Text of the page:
IMF: Brexit Britain to Outgrow Eurozone and Biden’s America by 2022

LONDON, ENGLAND - JANUARY 29: Pro-EU and pro-Brexit protestors discuss the vote and ongoing political processes as they demonstrate near to the Houses of Parliament on January 29, 2019 in London, England. Seven amendments to the Prime Minister’s Brexit deal have been chosen for debate today including those from Dominic …
Leon Neal/Getty Images

The International Monetary Fund (IMF) has predicted that Brexit Britain will grow faster than the Eurozone as well as the United States by next year, despite having one of the steepest contractions of any major Western nation during the Chinese coronavirus crisis.

The IMF’s April 2021 World Economic Outlook edition said that the UK is projected to grow by 5.3 per cent this year and 5.1 per cent in 2022, revising earlier projections up by 0.8 per cent. The Eurozone, by contrast, is merely expected to grow by 4.4 per cent this year and 3.8 per cent next year.

The economic outlook for the United States under President Joe Biden is also expected to falter, declining from 6.4 per cent growth in 2021 down to 3.5 per cent during the second year of the Democrat presidency.

The IMF said that the UK economy contracted by a massive 9.9 per cent in 2020, the most of any European country, with the exception of Spain.

The recession was caused in large part due to the draconian lockdown measures introduced by Prime Minister Boris Johnson’s nominally Conservative government, however, Britain is set to rebound as a result of a comparatively successful vaccination campaign.

“As the vulnerable population gets vaccinated, contact-intensive activities are expected to resume and drive a significant pickup in growth thanks to pent-up demand funded by accumulated savings in 2020,” the IMF report said.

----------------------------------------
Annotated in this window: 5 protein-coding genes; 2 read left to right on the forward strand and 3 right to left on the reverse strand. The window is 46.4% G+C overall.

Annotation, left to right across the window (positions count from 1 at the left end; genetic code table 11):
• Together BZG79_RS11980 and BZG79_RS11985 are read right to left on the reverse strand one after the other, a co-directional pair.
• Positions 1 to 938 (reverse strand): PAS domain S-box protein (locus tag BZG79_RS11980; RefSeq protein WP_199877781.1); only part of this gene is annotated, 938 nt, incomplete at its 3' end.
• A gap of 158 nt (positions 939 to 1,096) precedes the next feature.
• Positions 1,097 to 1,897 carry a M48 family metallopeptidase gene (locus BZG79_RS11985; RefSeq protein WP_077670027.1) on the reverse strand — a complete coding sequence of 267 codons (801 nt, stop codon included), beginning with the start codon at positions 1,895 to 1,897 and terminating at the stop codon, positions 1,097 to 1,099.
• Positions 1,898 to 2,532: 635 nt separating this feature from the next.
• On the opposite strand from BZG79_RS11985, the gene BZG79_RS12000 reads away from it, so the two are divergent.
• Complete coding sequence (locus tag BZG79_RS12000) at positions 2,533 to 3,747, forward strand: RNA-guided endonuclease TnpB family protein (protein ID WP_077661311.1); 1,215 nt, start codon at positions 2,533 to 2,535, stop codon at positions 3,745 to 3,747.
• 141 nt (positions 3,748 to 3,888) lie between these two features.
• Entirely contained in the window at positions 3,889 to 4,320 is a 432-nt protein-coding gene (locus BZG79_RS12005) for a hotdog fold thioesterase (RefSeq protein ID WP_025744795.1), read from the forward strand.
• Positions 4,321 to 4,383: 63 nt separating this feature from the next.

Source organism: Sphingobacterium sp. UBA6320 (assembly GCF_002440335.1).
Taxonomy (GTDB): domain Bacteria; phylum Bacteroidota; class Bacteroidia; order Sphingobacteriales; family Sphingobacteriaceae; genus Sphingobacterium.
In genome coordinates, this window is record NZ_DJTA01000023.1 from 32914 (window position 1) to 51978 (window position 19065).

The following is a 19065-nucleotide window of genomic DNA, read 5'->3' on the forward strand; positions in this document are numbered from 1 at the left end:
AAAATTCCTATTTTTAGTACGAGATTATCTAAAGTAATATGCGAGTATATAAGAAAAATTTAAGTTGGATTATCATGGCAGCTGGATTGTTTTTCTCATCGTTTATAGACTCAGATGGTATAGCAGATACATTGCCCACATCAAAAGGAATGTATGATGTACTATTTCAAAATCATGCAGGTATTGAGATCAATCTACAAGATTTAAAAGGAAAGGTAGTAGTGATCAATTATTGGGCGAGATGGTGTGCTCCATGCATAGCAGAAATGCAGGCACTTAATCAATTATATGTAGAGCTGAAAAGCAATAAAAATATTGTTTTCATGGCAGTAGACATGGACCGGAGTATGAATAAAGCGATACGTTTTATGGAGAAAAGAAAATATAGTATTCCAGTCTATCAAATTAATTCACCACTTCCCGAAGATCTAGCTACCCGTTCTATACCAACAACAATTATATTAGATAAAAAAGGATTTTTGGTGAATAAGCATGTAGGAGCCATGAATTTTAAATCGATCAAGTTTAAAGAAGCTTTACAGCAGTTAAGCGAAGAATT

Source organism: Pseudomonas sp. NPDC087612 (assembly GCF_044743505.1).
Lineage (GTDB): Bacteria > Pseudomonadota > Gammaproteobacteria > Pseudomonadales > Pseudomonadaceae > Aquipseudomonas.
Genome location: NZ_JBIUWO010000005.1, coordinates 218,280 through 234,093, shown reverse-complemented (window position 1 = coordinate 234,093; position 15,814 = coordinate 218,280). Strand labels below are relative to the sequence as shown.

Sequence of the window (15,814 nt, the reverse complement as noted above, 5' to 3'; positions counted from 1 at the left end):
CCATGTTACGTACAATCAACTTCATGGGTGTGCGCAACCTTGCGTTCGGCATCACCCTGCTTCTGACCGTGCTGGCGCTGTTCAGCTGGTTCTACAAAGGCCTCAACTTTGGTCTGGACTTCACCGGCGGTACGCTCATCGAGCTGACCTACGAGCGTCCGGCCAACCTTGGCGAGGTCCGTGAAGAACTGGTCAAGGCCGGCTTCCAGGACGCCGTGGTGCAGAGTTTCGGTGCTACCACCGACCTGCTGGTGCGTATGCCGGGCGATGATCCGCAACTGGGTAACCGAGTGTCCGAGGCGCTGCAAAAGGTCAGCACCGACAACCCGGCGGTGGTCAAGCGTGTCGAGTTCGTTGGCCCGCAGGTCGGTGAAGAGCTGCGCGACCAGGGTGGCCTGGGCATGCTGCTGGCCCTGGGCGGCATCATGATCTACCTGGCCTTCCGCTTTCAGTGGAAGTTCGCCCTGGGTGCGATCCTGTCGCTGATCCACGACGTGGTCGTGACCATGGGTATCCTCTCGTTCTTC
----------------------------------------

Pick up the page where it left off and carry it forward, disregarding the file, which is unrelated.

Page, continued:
The IMF did caution, however, that the economic projections for Britain will be dependent on the removal of lockdown restrictions on schedule.

The rosy outlook from the International Monetary Fund (IMF) seemingly repudiates the long-held anti-Brexit attitudes of the globalist institution.

Just prior to the 2016 EU referendum, then-IMF chief Christine Lagarde published a report claiming that Brexit would cost the United Kingdom half a million jobs.

The IMF went on to warn that merely leaving the EU would plunge the country into a recession, warning of “large contractions investment and consumption, implying lower output, lower growth, and higher domestic prices.”

The ability of the UK to fast-track coronavirus vaccine approvals — free from the bureaucratic restrictions of the European Commission — has widely been credited as a success of Brexit, with one German newspaper declaring that the disparity between the UK and the EU’s vaccine push has been “the best advertisement for Brexit.” Others have argued Brexit had nothing to do with the vaccine rollout, however, as despite European Union members acting collectively they theoretically could have decided not to.

In response to the latest positive economic projections, Chancellor Rishi Sunak said the vaccine rollout and the gradual lifting of lockdown restrictions in Britain mean that “there are reasons for optimism, and we are paving the way for brighter times ahead.”

The investment bank Goldman Sachs was even more optimistic for the economic outlook for Brexit Britain, predicting that the economy could grow by as much as 7.1 per cent this year.

“This reflects the enormous improvement in the public health situation on the back of surging vaccinations – daily fatalities have fallen by a whopping 97% from their January peak – and the substantial room for rebound given the outsized 7.8% drop in real GDP through 2020,” said Goldman Sachs economist Jan Hatzius.

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